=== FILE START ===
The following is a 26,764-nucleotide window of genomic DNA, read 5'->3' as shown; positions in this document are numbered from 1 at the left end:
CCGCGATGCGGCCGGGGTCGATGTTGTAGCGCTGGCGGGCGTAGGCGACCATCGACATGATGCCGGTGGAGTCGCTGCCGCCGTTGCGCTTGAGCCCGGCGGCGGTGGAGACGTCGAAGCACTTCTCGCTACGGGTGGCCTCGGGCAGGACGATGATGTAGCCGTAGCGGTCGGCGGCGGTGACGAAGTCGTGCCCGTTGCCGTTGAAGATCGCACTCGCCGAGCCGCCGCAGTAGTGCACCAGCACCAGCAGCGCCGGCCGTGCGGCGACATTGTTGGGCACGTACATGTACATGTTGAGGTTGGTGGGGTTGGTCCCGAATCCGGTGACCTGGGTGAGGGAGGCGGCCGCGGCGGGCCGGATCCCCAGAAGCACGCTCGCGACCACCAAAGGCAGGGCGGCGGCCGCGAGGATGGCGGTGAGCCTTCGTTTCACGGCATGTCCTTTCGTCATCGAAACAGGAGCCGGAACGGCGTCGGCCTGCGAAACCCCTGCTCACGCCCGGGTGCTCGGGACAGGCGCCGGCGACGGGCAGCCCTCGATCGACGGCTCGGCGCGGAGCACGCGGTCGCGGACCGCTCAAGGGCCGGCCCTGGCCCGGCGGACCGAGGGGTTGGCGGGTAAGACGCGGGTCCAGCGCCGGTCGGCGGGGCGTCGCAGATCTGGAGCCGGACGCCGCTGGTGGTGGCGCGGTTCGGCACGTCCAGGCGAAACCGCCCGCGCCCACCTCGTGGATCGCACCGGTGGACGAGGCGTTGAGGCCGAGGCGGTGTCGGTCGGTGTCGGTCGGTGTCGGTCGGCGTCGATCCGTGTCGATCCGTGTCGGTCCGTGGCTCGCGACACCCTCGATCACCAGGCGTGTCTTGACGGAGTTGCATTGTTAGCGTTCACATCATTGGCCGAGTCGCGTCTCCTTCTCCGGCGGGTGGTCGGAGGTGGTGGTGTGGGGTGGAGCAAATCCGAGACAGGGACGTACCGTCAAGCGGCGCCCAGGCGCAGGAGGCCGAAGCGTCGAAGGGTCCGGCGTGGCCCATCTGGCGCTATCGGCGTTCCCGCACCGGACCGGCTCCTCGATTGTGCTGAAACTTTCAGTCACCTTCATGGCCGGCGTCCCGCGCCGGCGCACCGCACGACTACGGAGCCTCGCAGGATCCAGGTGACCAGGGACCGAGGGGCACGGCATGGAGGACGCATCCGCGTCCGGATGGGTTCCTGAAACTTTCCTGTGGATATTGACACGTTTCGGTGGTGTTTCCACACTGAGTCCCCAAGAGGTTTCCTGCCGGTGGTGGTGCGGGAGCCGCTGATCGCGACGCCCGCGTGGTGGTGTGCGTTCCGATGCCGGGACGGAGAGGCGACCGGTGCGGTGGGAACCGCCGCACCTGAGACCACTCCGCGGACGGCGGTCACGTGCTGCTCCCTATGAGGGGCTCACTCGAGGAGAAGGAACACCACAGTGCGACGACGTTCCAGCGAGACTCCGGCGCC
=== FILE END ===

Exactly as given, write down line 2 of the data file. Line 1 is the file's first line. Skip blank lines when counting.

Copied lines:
CCGCGATGCGGCCGGGGTCGATGTTGTAGCGCTGGCGGGCGTAGGCGACCATCGACATGATGCCGGTGGAGTCGCTGCCGCCGTTGCGCTTGAGCCCGGCGGCGGTGGAGACGTCGAAGCACTTCTCGCTACGGGTGGCCTCGGGCAGGACGATGATGTAGCCGTAGCGGTCGGCGGCGGTGACGAAGTCGTGCCCGTTGCCGTTGAAGATCGCACTCGCCGAGCCGCCGCAGTAGTGCACCAGCACCAGCAGCGCCGGCCGTGCGGCGACATTGTTGGGCACGTACATGTACATGTTGAGGTTGGTGGGGTTGGTCCCGAATCCGGTGACCTGGGTGAGGGAGGCGGCCGCGGCGGGCCGGATCCCCAGAAGCACGCTCGCGACCACCAAAGGCAGGGCGGCGGCCGCGAGGATGGCGGTGAGCCTTCGTTTCACGGCATGTCCTTTCGTCATCGAAACAGGAGCCGGAACGGCGTCGGCCTGCGAAACCCCTGCTCACGCCCGGGTGCTCGGGACAGGCGCCGGCGACGGGCAGCCCTCGATCGACGGCTCGGCGCGGAGCACGCGGTCGCGGACCGCTCAAGGGCCGGCCCTGGCCCGGCGGACCGAGGGGTTGGCGGGTAAGACGCGGGTCCAGCGCCGGTCGGCGGGGCGTCGCAGATCTGGAGCCGGACGCCGCTGGTGGTGGCGCGGTTCGGCACGTCCAGGCGAAACCGCCCGCGCCCACCTCGTGGATCGCACCGGTGGACGAGGCGTTGAGGCCGAGGCGGTGTCGGTCGGTGTCGGTCGGTGTCGGTCGGCGTCGATCCGTGTCGATCCGTGTCGGTCCGTGGCTCGCGACACCCTCGATCACCAGGCGTGTCTTGACGGAGTTGCATTGTTAGCGTTCACATCATTGGCCGAGTCGCGTCTCCTTCTCCGGCGGGTGGTCGGAGGTGGTGGTGTGGGGTGGAGCAAATCCGAGACAGGGACGTACCGTCAAGCGGCGCCCAGGCGCAGGAGGCCGAAGCGTCGAAGGGTCCGGCGTGGCCCATCTGGCGCTATCGGCGTTCCCGCACCGGACCGGCTCCTCGATTGTGCTGAAACTTTCAGTCACCTTCATGGCCGGCGTCCCGCGCCGGCGCACCGCACGACTACGGAGCCTCGCAGGATCCAGGTGACCAGGGACCGAGGGGCACGGCATGGAGGACGCATCCGCGTCCGGATGGGTTCCTGAAACTTTCCTGTGGATATTGACACGTTTCGGTGGTGTTTCCACACTGAGTCCCCAAGAGGTTTCCTGCCGGTGGTGGTGCGGGAGCCGCTGATCGCGACGCCCGCGTGGTGGTGTGCGTTCCGATGCCGGGACGGAGAGGCGACCGGTGCGGTGGGAACCGCCGCACCTGAGACCACTCCGCGGACGGCGGTCACGTGCTGCTCCCTATGAGGGGCTCACTCGAGGAGAAGGAACACCACAGTGCGACGACGTTCCAGCGAGACTCCGGCGCC